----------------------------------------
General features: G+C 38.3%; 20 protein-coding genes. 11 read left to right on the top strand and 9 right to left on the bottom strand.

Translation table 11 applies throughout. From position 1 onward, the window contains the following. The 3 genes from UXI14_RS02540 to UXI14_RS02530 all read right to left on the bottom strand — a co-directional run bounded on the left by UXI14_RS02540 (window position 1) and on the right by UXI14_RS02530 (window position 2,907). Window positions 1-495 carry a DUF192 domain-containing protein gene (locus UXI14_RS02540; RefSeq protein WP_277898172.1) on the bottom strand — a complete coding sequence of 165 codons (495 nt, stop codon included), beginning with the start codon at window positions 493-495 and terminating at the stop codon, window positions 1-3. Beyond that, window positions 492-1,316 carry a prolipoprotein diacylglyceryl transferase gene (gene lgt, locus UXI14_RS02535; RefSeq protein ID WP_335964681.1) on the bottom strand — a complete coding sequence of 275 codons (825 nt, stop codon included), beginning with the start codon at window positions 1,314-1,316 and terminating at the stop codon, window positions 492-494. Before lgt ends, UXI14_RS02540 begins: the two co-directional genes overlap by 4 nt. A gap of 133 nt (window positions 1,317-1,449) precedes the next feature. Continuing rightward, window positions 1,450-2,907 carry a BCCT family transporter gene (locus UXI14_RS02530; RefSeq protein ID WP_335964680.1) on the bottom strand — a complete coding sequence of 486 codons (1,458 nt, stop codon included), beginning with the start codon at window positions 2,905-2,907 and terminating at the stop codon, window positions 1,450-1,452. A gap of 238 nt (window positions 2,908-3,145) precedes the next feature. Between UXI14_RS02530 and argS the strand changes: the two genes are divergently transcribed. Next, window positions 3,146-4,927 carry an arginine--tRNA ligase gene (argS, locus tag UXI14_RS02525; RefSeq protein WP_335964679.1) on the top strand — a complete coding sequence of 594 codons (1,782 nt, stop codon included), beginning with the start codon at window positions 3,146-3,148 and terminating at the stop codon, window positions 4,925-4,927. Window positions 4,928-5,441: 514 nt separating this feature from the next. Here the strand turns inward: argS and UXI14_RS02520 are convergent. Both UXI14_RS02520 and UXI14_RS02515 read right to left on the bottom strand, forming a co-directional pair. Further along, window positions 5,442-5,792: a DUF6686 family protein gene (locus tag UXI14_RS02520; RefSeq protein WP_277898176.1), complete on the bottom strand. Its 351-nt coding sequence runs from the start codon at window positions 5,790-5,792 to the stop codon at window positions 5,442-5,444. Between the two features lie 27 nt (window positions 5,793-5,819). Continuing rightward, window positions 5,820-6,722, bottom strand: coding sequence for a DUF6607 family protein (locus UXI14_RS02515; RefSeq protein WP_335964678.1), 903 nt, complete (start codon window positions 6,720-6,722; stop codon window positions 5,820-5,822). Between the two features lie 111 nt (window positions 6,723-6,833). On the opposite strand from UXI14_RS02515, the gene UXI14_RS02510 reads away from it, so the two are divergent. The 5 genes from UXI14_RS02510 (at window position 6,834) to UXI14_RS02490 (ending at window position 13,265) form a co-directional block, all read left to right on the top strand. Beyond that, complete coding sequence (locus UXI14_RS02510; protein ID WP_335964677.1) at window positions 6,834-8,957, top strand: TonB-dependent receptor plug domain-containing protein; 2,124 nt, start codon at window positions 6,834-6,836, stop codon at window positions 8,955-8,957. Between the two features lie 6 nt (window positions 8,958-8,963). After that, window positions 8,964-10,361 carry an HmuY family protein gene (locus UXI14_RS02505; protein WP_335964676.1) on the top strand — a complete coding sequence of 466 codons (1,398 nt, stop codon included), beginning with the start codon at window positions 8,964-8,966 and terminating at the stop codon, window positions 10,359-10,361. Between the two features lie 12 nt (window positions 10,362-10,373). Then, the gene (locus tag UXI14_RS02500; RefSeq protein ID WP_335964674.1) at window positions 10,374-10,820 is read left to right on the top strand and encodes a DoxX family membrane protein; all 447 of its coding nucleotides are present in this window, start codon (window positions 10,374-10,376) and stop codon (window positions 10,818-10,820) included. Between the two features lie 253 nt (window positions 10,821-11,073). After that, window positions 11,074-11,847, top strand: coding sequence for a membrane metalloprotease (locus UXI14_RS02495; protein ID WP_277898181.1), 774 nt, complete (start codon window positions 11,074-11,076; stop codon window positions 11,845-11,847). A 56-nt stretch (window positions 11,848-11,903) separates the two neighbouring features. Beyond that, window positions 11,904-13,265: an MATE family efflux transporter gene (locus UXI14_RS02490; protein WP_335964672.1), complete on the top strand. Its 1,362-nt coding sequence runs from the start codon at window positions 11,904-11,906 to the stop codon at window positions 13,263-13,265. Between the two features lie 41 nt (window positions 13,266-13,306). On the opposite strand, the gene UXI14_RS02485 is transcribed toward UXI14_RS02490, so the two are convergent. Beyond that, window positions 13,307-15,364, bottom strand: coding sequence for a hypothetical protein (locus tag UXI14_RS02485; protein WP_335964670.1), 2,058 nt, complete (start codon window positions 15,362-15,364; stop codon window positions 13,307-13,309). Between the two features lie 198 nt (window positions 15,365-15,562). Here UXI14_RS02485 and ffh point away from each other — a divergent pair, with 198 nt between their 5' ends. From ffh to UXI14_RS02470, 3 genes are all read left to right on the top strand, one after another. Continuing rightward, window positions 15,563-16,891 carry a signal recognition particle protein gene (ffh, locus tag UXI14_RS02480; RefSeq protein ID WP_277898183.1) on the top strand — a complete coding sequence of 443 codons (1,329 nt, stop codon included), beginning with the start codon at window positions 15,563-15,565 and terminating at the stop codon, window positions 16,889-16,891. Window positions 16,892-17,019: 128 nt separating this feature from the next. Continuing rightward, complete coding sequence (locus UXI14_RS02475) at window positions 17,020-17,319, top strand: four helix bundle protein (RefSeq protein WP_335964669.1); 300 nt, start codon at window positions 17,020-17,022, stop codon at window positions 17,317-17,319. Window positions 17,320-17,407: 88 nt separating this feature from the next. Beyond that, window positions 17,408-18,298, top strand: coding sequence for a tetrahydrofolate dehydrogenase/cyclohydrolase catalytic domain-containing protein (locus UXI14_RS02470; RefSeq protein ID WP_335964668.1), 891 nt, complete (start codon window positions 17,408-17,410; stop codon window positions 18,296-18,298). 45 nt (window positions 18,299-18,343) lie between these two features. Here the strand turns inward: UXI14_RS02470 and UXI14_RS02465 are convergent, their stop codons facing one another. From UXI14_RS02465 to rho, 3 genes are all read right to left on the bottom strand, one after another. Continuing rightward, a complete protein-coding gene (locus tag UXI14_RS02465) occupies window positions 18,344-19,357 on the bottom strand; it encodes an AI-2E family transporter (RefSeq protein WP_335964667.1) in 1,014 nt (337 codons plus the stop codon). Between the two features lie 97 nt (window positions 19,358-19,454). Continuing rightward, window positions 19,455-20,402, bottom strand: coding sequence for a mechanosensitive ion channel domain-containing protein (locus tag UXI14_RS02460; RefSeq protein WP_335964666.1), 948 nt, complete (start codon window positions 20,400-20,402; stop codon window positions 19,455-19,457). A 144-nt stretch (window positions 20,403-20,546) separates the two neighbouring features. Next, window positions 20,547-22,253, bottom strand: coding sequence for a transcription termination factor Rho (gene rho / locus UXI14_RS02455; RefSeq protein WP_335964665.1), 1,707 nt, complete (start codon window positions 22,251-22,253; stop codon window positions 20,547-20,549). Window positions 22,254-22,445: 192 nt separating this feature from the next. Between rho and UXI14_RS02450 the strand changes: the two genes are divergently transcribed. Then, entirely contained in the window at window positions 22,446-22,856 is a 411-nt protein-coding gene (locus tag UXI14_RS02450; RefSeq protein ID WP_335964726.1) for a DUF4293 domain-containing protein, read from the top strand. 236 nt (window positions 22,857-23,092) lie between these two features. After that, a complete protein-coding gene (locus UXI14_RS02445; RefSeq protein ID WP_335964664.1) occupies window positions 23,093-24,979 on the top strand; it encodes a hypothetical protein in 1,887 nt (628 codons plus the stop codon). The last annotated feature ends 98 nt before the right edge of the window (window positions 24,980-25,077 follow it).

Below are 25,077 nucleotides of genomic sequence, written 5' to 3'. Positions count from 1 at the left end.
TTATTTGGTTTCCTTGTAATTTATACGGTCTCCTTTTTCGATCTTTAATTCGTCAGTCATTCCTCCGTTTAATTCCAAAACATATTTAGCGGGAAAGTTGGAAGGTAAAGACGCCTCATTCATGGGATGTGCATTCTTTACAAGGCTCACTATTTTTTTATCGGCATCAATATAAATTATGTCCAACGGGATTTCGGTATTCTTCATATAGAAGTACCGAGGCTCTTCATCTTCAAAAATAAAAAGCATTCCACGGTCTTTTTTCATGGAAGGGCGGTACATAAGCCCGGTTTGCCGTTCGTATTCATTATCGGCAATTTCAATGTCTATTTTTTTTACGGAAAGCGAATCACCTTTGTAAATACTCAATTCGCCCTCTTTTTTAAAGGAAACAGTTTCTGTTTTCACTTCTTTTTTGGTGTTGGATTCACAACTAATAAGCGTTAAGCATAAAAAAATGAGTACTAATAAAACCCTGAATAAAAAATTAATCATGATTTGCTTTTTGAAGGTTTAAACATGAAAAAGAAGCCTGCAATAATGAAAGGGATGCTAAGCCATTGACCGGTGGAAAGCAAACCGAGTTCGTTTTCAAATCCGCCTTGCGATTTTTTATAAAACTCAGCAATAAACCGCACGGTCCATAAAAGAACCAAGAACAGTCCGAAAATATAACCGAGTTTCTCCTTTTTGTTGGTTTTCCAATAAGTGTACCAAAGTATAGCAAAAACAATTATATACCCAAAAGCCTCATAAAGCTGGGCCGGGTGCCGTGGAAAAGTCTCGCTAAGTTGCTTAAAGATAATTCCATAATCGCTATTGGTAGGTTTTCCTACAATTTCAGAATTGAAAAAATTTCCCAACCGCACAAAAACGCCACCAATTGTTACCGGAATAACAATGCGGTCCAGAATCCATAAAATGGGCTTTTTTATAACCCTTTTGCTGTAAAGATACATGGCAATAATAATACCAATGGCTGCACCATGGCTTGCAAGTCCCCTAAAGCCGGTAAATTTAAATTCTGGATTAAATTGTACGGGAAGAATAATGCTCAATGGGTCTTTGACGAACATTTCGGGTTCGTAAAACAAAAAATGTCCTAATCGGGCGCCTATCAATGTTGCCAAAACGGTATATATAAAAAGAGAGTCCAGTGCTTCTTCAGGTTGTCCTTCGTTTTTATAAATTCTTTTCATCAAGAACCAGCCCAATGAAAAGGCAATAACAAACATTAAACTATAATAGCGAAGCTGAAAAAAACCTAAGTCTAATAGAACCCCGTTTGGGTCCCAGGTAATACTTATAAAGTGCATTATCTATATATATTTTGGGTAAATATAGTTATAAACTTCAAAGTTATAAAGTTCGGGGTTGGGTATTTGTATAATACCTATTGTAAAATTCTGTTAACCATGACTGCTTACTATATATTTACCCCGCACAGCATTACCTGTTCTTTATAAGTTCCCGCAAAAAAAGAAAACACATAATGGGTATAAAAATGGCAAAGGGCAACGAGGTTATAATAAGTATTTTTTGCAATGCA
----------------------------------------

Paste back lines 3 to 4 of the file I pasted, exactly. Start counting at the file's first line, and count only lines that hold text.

Below are 25,077 nucleotides of genomic sequence, written 5' to 3'. Positions count from 1 at the left end.
TTATTTGGTTTCCTTGTAATTTATACGGTCTCCTTTTTCGATCTTTAATTCGTCAGTCATTCCTCCGTTTAATTCCAAAACATATTTAGCGGGAAAGTTGGAAGGTAAAGACGCCTCATTCATGGGATGTGCATTCTTTACAAGGCTCACTATTTTTTTATCGGCATCAATATAAATTATGTCCAACGGGATTTCGGTATTCTTCATATAGAAGTACCGAGGCTCTTCATCTTCAAAAATAAAAAGCATTCCACGGTCTTTTTTCATGGAAGGGCGGTACATAAGCCCGGTTTGCCGTTCGTATTCATTATCGGCAATTTCAATGTCTATTTTTTTTACGGAAAGCGAATCACCTTTGTAAATACTCAATTCGCCCTCTTTTTTAAAGGAAACAGTTTCTGTTTTCACTTCTTTTTTGGTGTTGGATTCACAACTAATAAGCGTTAAGCATAAAAAAATGAGTACTAATAAAACCCTGAATAAAAAATTAATCATGATTTGCTTTTTGAAGGTTTAAACATGAAAAAGAAGCCTGCAATAATGAAAGGGATGCTAAGCCATTGACCGGTGGAAAGCAAACCGAGTTCGTTTTCAAATCCGCCTTGCGATTTTTTATAAAACTCAGCAATAAACCGCACGGTCCATAAAAGAACCAAGAACAGTCCGAAAATATAACCGAGTTTCTCCTTTTTGTTGGTTTTCCAATAAGTGTACCAAAGTATAGCAAAAACAATTATATACCCAAAAGCCTCATAAAGCTGGGCCGGGTGCCGTGGAAAAGTCTCGCTAAGTTGCTTAAAGATAATTCCATAATCGCTATTGGTAGGTTTTCCTACAATTTCAGAATTGAAAAAATTTCCCAACCGCACAAAAACGCCACCAATTGTTACCGGAATAACAATGCGGTCCAGAATCCATAAAATGGGCTTTTTTATAACCCTTTTGCTGTAAAGATACATGGCAATAATAATACCAATGGCTGCACCATGGCTTGCAAGTCCCCTAAAGCCGGTAAATTTAAATTCTGGATTAAATTGTACGGGAAGAATAATGCTCAATGGGTCTTTGACGAACATTTCGGGTTCGTAAAACAAAAAATGTCCTAATCGGGCGCCTATCAATGTTGCCAAAACGGTATATATAAAAAGAGAGTCCAGTGCTTCTTCAGGTTGTCCTTCGTTTTTATAAATTCTTTTCATCAAGAACCAGCCCAATGAAAAGGCAATAACAAACATTAAACTATAATAGCGAAGCTGAAAAAAACCTAAGTCTAATAGAACCCCGTTTGGGTCCCAGGTAATACTTATAAAGTGCATTATCTATATATATTTTGGGTAAATATAGTTATAAACTTCAAAGTTATAAAGTTCGGGGTTGGGTATTTGTATAATACCTATTGTAAAATTCTGTTAACCATGACTGCTTACTATATATTTACCCCGCACAGCATTACCTGTTCTTTATAAGTTCCCGCAAAAAAAGAAAACACATAATGGGTATAAAAATGGCAAAGGGCAACGAGGTTATAATAAGTATTTTTTGCAATGCA